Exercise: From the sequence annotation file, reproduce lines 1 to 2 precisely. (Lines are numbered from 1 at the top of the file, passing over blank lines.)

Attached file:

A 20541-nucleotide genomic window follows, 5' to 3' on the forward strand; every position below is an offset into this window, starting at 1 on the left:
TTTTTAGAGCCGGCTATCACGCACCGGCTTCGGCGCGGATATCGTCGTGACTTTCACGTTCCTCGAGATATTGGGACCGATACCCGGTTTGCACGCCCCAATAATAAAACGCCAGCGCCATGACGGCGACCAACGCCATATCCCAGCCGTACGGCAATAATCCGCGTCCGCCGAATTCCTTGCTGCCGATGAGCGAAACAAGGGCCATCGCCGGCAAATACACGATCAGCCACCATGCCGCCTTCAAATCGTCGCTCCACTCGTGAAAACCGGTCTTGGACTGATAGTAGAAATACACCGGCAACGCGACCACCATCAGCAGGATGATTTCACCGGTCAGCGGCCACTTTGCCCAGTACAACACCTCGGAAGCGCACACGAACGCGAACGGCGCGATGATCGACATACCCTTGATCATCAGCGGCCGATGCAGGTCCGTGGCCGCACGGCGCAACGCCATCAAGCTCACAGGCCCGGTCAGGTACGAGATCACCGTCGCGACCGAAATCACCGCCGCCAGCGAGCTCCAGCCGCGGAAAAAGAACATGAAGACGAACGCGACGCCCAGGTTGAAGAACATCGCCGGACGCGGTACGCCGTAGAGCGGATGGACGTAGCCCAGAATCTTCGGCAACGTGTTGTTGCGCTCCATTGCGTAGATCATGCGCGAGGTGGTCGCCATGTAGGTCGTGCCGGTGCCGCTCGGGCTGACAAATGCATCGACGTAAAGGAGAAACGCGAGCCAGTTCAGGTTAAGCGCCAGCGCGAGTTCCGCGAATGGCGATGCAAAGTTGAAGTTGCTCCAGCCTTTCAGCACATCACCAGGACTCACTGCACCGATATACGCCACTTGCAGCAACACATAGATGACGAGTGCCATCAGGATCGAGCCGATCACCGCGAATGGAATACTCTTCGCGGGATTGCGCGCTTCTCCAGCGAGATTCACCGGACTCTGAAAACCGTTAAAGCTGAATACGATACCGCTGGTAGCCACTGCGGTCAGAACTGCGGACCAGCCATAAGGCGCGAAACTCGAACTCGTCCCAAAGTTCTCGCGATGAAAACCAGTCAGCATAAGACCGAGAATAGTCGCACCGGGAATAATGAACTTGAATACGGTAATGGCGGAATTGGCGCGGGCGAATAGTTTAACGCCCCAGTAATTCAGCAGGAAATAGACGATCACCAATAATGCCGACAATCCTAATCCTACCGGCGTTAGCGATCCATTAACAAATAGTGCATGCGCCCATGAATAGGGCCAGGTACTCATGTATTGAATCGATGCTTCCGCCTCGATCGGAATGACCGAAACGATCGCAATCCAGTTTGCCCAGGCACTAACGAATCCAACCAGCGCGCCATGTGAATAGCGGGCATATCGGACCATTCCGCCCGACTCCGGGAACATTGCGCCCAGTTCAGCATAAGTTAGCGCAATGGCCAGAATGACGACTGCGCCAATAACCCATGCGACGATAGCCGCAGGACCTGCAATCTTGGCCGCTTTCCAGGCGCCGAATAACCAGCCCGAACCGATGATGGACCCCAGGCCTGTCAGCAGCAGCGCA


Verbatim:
A 20541-nucleotide genomic window follows, 5' to 3' on the forward strand; every position below is an offset into this window, starting at 1 on the left:
TTTTTAGAGCCGGCTATCACGCACCGGCTTCGGCGCGGATATCGTCGTGACTTTCACGTTCCTCGAGATATTGGGACCGATACCCGGTTTGCACGCCCCAATAATAAAACGCCAGCGCCATGACGGCGACCAACGCCATATCCCAGCCGTACGGCAATAATCCGCGTCCGCCGAATTCCTTGCTGCCGATGAGCGAAACAAGGGCCATCGCCGGCAAATACACGATCAGCCACCATGCCGCCTTCAAATCGTCGCTCCACTCGTGAAAACCGGTCTTGGACTGATAGTAGAAATACACCGGCAACGCGACCACCATCAGCAGGATGATTTCACCGGTCAGCGGCCACTTTGCCCAGTACAACACCTCGGAAGCGCACACGAACGCGAACGGCGCGATGATCGACATACCCTTGATCATCAGCGGCCGATGCAGGTCCGTGGCCGCACGGCGCAACGCCATCAAGCTCACAGGCCCGGTCAGGTACGAGATCACCGTCGCGACCGAAATCACCGCCGCCAGCGAGCTCCAGCCGCGGAAAAAGAACATGAAGACGAACGCGACGCCCAGGTTGAAGAACATCGCCGGACGCGGTACGCCGTAGAGCGGATGGACGTAGCCCAGAATCTTCGGCAACGTGTTGTTGCGCTCCATTGCGTAGATCATGCGCGAGGTGGTCGCCATGTAGGTCGTGCCGGTGCCGCTCGGGCTGACAAATGCATCGACGTAAAGGAGAAACGCGAGCCAGTTCAGGTTAAGCGCCAGCGCGAGTTCCGCGAATGGCGATGCAAAGTTGAAGTTGCTCCAGCCTTTCAGCACATCACCAGGACTCACTGCACCGATATACGCCACTTGCAGCAACACATAGATGACGAGTGCCATCAGGATCGAGCCGATCACCGCGAATGGAATACTCTTCGCGGGATTGCGCGCTTCTCCAGCGAGATTCACCGGACTCTGAAAACCGTTAAAGCTGAATACGATACCGCTGGTAGCCACTGCGGTCAGAACTGCGGACCAGCCATAAGGCGCGAAACTCGAACTCGTCCCAAAGTTCTCGCGATGAAAACCAGTCAGCATAAGACCGAGAATAGTCGCACCGGGAATAATGAACTTGAATACGGTAATGGCGGAATTGGCGCGGGCGAATAGTTTAACGCCCCAGTAATTCAGCAGGAAATAGACGATCACCAATAATGCCGACAATCCTAATCCTACCGGCGTTAGCGATCCATTAACAAATAGTGCATGCGCCCATGAATAGGGCCAGGTACTCATGTATTGAATCGATGCTTCCGCCTCGATCGGAATGACCGAAACGATCGCAATCCAGTTTGCCCAGGCACTAACGAATCCAACCAGCGCGCCATGTGAATAGCGGGCATATCGGACCATTCCGCCCGACTCCGGGAACATTGCGCCCAGTTCAGCATAAGTTAGCGCAATGGCCAGAATGACGACTGCGCCAATAACCCATGCGACGATAGCCGCAGGACCTGCAATCTTGGCCGCTTTCCAGGCGCCGAATAACCAGCCCGAACCGATGATGGACCCCAGGCCTGTCAGCAGCAGCGCA